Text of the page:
When it comes to ecommerce, your photos can often make or break your store’s success. Jewelry photography is no exception.
If you’ve attempted jewelry photography before, or just admired how other brands do it, you’ve probably realized how difficult it can be. Many say that photographing jewelry is tougher than other items, like clothes or furniture.
It’s true that photographing jewelry can be tricky. But with the right tools and tips, you’ll find that it’s not impossible to have beautiful photos without hiring a professional.
In this article, we’ll give you a crash course on how to take jewelry pictures like a pro.
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Jewelry photography equipment
Taking great photos of jewelry doesn’t have to involve purchasing high-end gear. With just a few essentials, you can create your own photography kit and take beautiful product images.
Let’s explore each of the items you’ll need for your jewelry photography shoot:
Contrary to popular belief, you don’t need a high-end camera lens to create good jewelry images. New jewelry sellers can also execute a shoot with an Android or iPhone. Personally, I suggest using whatever camera you have handy, be it a point and shoot, a digital camera, or a smartphone.
Not to discourage you, but you’re going to shake your camera a lot during a photoshoot (it happens to everyone). The way to avoid camera shake is to use a tripod. Tripods hold the camera steady so you can use optimal aperture and ISO settings. You could get a basic one from Amazon for $30 or even less.
Again, you don’t need to get anything fancy. A standard folding table—ideally with a width between 24 and 27 inches—should work just fine.
When photographing a product, there’s always a shadow side that makes it difficult to create a good image. To create soft lighting, you can put a white form board to reflect the light back into the shadow.
Tape or clamps
You’ll want clamps or tape to keep your foam boards in place when shooting on a table.
How to photograph jewelry
Once you’ve got your tools, it’s time to make some photo magic. Here are the steps you should be paying attention to when photographing your jewelry.
Set up your table
Where do you want your “studio” to be set up? If you have a window with good natural light, set your table up to the left or right of it at a 90-degree angle.
Behind it should be your sweep, or white paper background that makes a smooth surface behind your jewelry. You can use tape to adhere your sweep to a wall, brick, or wooden block to hold it up.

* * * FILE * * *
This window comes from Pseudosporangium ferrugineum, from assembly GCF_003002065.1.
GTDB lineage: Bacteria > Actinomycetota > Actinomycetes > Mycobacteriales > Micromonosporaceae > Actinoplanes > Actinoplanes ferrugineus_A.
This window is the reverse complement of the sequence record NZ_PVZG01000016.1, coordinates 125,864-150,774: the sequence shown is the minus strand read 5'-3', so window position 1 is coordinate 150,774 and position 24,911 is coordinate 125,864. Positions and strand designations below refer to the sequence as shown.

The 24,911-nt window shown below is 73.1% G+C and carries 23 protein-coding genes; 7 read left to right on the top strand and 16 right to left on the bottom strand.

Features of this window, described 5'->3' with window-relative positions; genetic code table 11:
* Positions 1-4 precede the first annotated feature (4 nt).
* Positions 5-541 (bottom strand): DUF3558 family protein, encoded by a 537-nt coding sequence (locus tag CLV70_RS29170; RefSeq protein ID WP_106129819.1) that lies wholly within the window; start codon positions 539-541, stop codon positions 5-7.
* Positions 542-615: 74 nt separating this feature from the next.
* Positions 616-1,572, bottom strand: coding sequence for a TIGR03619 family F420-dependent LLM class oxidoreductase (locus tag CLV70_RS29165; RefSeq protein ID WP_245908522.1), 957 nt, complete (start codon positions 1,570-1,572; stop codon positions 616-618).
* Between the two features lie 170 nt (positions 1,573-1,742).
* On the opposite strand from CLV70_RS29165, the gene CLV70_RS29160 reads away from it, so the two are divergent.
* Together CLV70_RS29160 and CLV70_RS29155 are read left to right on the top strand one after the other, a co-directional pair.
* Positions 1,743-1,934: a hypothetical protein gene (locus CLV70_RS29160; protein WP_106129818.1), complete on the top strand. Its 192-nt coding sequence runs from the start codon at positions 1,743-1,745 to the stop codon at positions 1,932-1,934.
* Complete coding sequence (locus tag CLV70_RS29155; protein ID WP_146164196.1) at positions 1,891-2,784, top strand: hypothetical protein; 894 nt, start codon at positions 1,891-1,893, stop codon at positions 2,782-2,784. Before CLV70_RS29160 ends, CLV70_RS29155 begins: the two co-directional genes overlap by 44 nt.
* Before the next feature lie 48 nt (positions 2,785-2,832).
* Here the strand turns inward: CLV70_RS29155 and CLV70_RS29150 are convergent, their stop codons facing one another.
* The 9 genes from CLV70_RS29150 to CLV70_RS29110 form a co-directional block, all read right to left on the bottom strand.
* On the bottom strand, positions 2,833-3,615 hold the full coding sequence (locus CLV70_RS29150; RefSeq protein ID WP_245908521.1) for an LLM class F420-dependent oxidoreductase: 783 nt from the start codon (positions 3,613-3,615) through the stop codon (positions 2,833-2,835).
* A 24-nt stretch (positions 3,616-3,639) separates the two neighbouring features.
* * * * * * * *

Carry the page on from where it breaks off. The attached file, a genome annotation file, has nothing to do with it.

Your camera and tripod should go in front, facing the jewelry and sweep.
Position your lighting
If your room is nice and bright with natural light, you likely won’t need to fuss with artificial lighting. If not, you’ll want to put your light source(s) at a 45-degree angle from your product. Put your softbox or light tent in the same position behind the light to make sure the light is diffused, or evenly distributed across your jewelry.
If you’re seeing a shadow behind your jewelry when you take a photo, move the jewelry closer to your camera (and farther from your sweep).
Style your jewelry
If this is your first foray into jewelry product photography, it’s OK to stick with just a white background. But know that you’ve got complete freedom to experiment (you’re shooting for your own jewelry store, after all).
To create compelling images, you can place your jewelry pieces on props, such as:
- Stands or ring holders
- Simple textured backgrounds
- A marble slab background
- Group photos with other accessories
The styling will depend on how you want to present your items. Although there are several ways to do it, it’s best to start simple and then create and test different styles over time.
Prepare your jewelry
Before starting the shoot, make sure to clean and polish your jewelry. The level of detail captured with a proper lighting setup and DSLR camera makes doing this a necessity.
Wipe down your jewelry every time you hold it. And after you polish it, place it in the center of the sweep's flat area. You can also leave some room to sneak your white reflector in later. (Note: Wearing cotton gloves is a good way to save reshoots and time.)
Set your camera
Your camera’s settings will make a huge difference in how your final photos turn out. You want to have at least one photo with full focus on the entire piece, instead of focusing on only one part. If you’re using a camera you can adjust manually, make sure your aperture is set to f/10 or higher, and your ISO is set as low as possible, like ISO 100.